From Philosophy Teacher to Game Developer: The Unusual Journey of Howard Go
Like a proud parent, Howard Go was beaming when a game his company developed earned a coveted place of honor at the Global Game Exhibition G-STAR 2018 in Busan, South Korea.
Google Play had picked Bounc.io, a game developed by a company Go co-founded called MochiBits, to be featured at its giant booth at the three-day convention and exhibition, the first ever for a Filipino-made game.
This was the first time Google Play had presented games developed outside Japan and South Korea, its two largest markets in Asia, at the global convention. Alongside nine other Asian-developed mobile games, Bounc.io took center stage at GooglePlay’s hall at the Busan Exhibition and Convention Center (BEXCO) from November 16 to 18.
The three-day convention is a yearly affair held in South Korea and is considered one of the largest of its kind in the world. For this year, Google Play, the official app store of the Internet giant for Android users, leased an entire hall to showcase the independent game developers it supports during the event.
“It’s so humbling and such an honor to be here,” Go told the press after he was presented as the Philippines’ representative at Google Play’s hall. “Just coming here was already such a big thing for me. And when I saw the booth and what Google put into it, it feels heartwarmingly good.”
This yera's edition of G-STAR 2018 was the first time Google Play presented games developed outside Japan and South Korea, its two largest markets in Asia
It’s hard to imagine that when he was in his early 20s, Go didn’t even program, much less build computer games. He was a Philosophy instructor at St. Louis University in Baguio City for four years, after which he joined a telecom company where he worked his way up and became a vice president. And then he quit.
“My biggest frustration was that I don’t get to make a decision in key things. And when there are some things that have to be done I would have fight fire to fix it. And if it did well, I wouldn’t really reap the rewards since I’m just an employee. I wanted to do something on my own,” Go recounted his startup story at the sidelines of G-Star.
Keen on making it on his own, Go took inspiration from the success of smartphone games Angry Birds and Cut the Rope, apps that were developed by independent companies with lean teams. Together with his partner Kyle Yamamoto, Go founded MochiBits in 2010.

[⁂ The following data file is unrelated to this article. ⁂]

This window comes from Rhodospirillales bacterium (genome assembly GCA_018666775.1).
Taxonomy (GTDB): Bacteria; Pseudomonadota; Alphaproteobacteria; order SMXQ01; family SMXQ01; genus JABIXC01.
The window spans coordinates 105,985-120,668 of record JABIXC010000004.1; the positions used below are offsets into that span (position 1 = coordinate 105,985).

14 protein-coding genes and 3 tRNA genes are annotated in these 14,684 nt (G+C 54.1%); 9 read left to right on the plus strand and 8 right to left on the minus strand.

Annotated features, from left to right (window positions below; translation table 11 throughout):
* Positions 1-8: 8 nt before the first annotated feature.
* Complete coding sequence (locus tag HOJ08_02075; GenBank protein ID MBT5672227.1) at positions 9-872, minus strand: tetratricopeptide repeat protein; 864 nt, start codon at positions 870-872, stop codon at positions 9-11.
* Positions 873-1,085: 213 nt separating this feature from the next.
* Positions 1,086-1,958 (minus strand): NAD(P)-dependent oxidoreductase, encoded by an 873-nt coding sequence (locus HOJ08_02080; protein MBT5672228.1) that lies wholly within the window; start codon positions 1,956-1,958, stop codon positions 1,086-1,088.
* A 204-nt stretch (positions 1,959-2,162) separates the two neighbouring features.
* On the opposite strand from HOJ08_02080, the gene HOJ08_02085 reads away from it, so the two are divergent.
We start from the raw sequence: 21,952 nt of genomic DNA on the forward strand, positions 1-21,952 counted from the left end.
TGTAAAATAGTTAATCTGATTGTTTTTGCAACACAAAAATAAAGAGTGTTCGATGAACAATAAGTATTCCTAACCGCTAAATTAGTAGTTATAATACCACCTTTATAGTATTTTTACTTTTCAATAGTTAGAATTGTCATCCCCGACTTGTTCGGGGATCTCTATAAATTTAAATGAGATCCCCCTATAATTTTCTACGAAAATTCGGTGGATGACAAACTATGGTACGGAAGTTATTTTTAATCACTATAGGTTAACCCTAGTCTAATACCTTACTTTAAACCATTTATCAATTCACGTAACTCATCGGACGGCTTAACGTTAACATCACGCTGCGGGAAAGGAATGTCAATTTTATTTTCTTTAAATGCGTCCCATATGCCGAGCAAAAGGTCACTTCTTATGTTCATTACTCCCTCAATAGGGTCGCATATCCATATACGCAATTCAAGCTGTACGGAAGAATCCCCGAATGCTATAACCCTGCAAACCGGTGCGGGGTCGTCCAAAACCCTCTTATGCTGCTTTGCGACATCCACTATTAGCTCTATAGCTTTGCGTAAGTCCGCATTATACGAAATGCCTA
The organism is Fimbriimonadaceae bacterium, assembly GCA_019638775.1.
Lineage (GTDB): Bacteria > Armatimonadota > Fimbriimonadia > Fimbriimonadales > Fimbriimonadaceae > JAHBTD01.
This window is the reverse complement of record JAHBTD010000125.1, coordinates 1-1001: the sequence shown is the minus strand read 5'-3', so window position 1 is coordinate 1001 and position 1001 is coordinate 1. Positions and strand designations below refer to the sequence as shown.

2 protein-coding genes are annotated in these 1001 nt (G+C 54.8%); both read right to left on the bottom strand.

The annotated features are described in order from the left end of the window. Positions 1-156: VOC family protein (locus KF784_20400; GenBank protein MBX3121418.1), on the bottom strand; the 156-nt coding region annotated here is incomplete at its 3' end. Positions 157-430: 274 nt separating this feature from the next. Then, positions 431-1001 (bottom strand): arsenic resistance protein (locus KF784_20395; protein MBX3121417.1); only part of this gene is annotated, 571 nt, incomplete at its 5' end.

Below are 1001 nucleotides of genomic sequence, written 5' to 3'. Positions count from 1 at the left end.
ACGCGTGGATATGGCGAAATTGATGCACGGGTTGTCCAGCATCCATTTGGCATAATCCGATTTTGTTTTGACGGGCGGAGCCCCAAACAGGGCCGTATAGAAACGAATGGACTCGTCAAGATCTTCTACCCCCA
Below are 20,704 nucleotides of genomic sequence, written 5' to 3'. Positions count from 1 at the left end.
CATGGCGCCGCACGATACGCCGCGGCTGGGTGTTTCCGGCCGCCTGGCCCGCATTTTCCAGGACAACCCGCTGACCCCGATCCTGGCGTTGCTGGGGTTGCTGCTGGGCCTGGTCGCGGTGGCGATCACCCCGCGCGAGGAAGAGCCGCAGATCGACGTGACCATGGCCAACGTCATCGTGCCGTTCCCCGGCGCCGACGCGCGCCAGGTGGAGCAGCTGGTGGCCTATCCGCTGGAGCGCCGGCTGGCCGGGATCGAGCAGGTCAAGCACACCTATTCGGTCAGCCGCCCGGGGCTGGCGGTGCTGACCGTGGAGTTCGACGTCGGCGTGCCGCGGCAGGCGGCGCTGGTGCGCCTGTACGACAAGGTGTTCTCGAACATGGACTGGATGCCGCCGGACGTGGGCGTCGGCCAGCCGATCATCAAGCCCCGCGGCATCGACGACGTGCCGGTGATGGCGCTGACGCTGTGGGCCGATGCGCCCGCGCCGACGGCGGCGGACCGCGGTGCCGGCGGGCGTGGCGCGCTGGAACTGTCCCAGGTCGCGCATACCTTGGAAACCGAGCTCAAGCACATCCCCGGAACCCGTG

The former telco executive admitted he had to study coding and game development for over a year, not even formally, as he almost always just took advantage of the content available online for free.
“I barely knew how to code at that time. In fact, I flunked out of computer science back in college,” he shared. “I just really wanted to get into game design so I found someone who wanted to develop games and knew how to code. Then we became partners.”
Today, MochiBits has developed and published at least five mobile games that are available both for iOS and Android devices. Since the beginning, the company has mainly focused on word and brain games, having found success in the genre early on. The first game the company created, SwipeTapTap, became a hit in two months’ time.
“It’s also how most game developers start out. They build word games at first then upgrade to arcade games and adventure games later on,” he said.
Go says one of his long-term goals is to set up an incubator for local game developers
MochiBits still hasn’t diversified to other genres as it continues to find success in word games. Two of its three flagship mobile games already have more than 15 million downloads in total on Google Play. The company is hoping its newest offering—Bounc.io—will be its next big thing.
“Our last two games tapped different markets. Left VS Right mainly catered to 35 and up while Hexar.io is a fast-paced arcade game so it was mostly for kids,” Go explained. “With Bounce.io we’re hoping for the same success.”
Bounc.io’s principle is simple: let the ball bounce and break the blocks on screen. What makes it more exciting though is that you can either play against a friend or with another random user online.
To make it more attractive, the game also allows users to earn “blocks” that would help them build an avatar of their own in the platform. So far, it already has over 10,000 downloads on Google Play with a respectable rating of 4.6 stars.
Go’s career transition has paid off. These days, the game developer can easily earn a monthly salary more than double of what he used to receive as a VP-level executive in a telecom company.
And now that he is almost on his ninth year in game development, the longest he has ever stayed in a job, the Filipino game developer is looking not just at the success of his company but of the local industry, too.
“One of my long-term dreams when we make a lot of money is to set up an incubator [for local game developers],” Go shared. “One of our challenges in [local] game development is we’ve got the talent. But they don’t have the savings, the tech. The incubator will be the perfect solution for it.”
This story originally appeared on Entrepreneur.com.ph. Minor edits have been made by the Esquiremag.ph editors.